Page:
To: All Staff Members
From: J. W. Maucker, President
Date: June 27, 1969
Dr. James R. Clark, Professor of Physical Education for Men, passed away at Sartori Hospital on Thursday, June 26, 1969, following a heart attack.
Dr. Clark was born in St. Peter, Minnesota, in 1905. He received the B .A. degree from Gustavus Adolphus College in 1927, and the M. A. and Ph. D. degrees from George Peabody College for Teachers, the latter in 1950. In 1949, while teaching at Mankato State College, he accepted an invitation to join the staff at the University of Northern Iowa with the rank of associate professor. He was advanced to the rank of professor in 1955 and was appointed administrative assistant in the Department of Physical Education for Men in 1960.
Dr. Clark had been a member of the American Association for Health, Physical Education, and Recreation, the Iowa Association for Health, Physical Eduction, and Recreation, and the College Physical Education Association. He had served as a member of the U. N .I. Campus Planning Committee since 1966.
The Nottger Funeral Home in Cedar Falls is in charge of the funeral arrangements. Services will be held at 10:00 a.m. on Saturday, June 28, at St. Timothy's United Methodist Church in Cedar Falls, with burial in the cemetery at Mankato, Minnesota. The flag will be flown at half-mast, and the Campanile bells will be played during the time of the funeral service in memory of Dr. Clark.
Memorials for the James Clark Memorial Fund may be made through the U. N. I. Foundation.
Statement form the UNI School of Health, Physical Education and Recreation, August 3, 1982
In 1949 Dr. James R. Clark joined the University of Northern Iowa (then known as Iowa State Teachers College) faculty after having served at Mankato State College in Mankato, Minnesota. He was head golf coach and also assisted in football, basketball, and track. From 1964 until his death June 26, 1969, he served as administrative assistant in charge of undergraduate and graduate professional education programs in the Department of Physical Education. He was both professionally and personally visible across campus by his involvement and willingness to accept leadership responsibilities. He was a "take charge" type of individual who was instrumental in the development of both teaching and non-teaching degree programs in physical education, which served as a foundation to present major and minor undergraduate degree programs of study. He was instrumental in the development and administration of the first graduate degree program in physical education, from its inception through the decade of the 1960s.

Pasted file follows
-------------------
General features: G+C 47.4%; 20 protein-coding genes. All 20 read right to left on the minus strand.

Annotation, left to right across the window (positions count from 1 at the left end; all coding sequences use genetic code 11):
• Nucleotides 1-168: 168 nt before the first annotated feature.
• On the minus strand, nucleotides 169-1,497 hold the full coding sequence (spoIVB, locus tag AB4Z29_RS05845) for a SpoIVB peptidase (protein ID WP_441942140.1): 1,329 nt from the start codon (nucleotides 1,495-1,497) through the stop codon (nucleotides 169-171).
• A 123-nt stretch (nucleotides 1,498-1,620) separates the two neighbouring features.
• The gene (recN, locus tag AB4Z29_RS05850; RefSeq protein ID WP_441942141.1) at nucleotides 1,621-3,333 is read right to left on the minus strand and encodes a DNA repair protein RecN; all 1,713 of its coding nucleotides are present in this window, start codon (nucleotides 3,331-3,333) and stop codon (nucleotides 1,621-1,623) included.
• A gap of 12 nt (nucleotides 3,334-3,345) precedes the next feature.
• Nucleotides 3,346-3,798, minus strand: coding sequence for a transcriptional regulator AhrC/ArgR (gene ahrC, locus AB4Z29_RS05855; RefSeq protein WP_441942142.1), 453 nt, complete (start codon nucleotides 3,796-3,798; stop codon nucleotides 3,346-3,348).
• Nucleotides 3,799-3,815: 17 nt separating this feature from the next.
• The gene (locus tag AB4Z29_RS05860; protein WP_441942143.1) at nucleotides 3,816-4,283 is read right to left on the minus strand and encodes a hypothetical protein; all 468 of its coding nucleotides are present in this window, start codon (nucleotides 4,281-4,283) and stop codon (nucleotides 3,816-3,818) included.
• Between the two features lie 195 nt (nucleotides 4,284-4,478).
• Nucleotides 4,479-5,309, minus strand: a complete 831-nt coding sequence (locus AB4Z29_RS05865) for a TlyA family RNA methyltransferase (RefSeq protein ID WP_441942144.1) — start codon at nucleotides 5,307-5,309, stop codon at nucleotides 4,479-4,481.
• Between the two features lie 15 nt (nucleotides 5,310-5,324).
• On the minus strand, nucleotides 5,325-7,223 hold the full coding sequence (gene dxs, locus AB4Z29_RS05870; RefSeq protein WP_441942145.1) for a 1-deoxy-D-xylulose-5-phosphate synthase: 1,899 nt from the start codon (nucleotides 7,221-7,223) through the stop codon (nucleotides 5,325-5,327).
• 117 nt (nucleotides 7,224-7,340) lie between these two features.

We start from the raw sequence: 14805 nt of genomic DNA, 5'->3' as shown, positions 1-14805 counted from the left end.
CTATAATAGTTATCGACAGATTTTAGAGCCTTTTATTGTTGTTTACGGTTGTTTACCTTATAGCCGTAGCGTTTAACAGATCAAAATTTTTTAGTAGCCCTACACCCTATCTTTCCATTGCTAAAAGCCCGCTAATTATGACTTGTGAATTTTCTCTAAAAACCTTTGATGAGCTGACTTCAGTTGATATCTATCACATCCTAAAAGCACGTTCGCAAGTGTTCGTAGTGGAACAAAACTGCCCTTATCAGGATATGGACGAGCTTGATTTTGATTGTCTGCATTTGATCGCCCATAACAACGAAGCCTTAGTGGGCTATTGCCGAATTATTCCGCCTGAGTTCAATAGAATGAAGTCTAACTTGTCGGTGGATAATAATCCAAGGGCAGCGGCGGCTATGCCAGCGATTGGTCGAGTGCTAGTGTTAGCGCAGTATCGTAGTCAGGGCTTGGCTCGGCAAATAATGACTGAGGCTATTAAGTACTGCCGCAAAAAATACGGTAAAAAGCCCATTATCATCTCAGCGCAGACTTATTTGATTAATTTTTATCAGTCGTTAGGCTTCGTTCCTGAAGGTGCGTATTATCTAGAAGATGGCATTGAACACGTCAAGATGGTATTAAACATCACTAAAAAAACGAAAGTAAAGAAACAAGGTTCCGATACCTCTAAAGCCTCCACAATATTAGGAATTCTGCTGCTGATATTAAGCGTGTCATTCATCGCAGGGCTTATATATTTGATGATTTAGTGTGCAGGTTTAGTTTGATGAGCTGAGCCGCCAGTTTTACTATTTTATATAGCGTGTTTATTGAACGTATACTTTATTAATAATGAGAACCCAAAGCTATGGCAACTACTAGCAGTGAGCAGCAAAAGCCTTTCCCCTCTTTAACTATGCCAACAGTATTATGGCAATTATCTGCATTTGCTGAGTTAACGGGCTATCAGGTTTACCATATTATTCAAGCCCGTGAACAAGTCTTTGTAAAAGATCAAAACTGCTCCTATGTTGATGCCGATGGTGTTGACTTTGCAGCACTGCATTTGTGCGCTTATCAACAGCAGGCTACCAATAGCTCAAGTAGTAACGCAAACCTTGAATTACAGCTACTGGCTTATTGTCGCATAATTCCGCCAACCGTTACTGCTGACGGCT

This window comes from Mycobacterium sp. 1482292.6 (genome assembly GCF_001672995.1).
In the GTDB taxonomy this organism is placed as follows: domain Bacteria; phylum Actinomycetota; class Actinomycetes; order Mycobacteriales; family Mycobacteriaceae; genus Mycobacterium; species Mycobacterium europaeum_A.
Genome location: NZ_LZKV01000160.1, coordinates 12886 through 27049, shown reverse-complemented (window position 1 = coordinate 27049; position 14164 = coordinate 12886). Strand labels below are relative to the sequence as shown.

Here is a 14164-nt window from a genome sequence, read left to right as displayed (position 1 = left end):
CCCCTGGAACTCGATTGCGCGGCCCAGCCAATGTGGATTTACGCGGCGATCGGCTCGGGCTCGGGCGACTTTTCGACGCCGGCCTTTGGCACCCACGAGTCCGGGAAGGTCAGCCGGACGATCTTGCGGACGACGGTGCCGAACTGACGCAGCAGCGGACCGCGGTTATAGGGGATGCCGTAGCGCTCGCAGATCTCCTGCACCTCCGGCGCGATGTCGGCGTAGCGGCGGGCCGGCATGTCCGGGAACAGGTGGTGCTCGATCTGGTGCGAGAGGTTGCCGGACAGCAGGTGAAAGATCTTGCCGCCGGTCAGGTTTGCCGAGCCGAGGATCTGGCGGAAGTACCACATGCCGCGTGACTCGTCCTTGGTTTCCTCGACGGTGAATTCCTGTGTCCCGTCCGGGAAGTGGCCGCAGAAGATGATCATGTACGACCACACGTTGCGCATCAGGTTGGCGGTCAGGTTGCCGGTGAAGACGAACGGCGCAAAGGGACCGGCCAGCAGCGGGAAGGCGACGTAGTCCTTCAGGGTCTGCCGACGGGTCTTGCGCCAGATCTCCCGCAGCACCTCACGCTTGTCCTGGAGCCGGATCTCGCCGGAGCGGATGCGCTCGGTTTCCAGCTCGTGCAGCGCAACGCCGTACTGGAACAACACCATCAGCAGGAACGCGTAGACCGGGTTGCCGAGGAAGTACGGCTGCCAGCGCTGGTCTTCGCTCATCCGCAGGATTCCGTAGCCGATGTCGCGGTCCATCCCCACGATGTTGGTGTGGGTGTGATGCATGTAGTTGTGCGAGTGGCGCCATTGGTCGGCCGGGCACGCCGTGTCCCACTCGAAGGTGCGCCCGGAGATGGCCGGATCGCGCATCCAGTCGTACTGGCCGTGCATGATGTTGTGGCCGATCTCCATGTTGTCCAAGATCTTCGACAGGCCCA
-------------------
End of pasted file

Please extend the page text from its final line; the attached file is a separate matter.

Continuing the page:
Professor Clark was an active member of the Arnerican Alliance for Health, Physical Education, Recreation and Dance; the Iowa Alliance for Health, Physical Education, Recreation and Dance; College Physical Education Association; and Phi Delta Kappa. As a concerned faculty member and citizen, Dr. Clark provided leadership to the institution and community through numerous committee appointments, some of which included: UNI Campus Planning Committee, College of Education Faculty Senate, Graduate Committee, president of Cedar Falls City Recreation Commission, supervisor of summer baseball and golf youth programs, and chairman of the UNI Recreation arid Golf Committee.
Those who worked closely with Dr. Clark admired his interest and contributions to the department, the University of Northern Iowa, and the allied fields of health, physical education, and recreation. He contributed much to the lives of young men and women who entered the coaching/teaching profession. He was a personable man with strong convictions, who had the ability to speak to them, yet still possessed the unique capability to listen to the ideas of others. He acted as an academic "watch dog" in the establishment of standards acceptable to the profession and fitting of his own beliefs. He often served as a mediator between physical education and athletics in an attempt to maintain a proper balance for those student-athletes and faculty involved.
Dr. Clark served as an educational consultant and worked extensively in the public schools in the areas of curriculum development, facilities design, and program evaluation. His professional efforts while at the University of Northern Iowa--teaching, coaching, and administration--span three decades. His institutional loyalty, personal dedication, professional insight ,and ability to deal with the changing needs and demands of education have made the University and its many programs better today because of a man who "cared."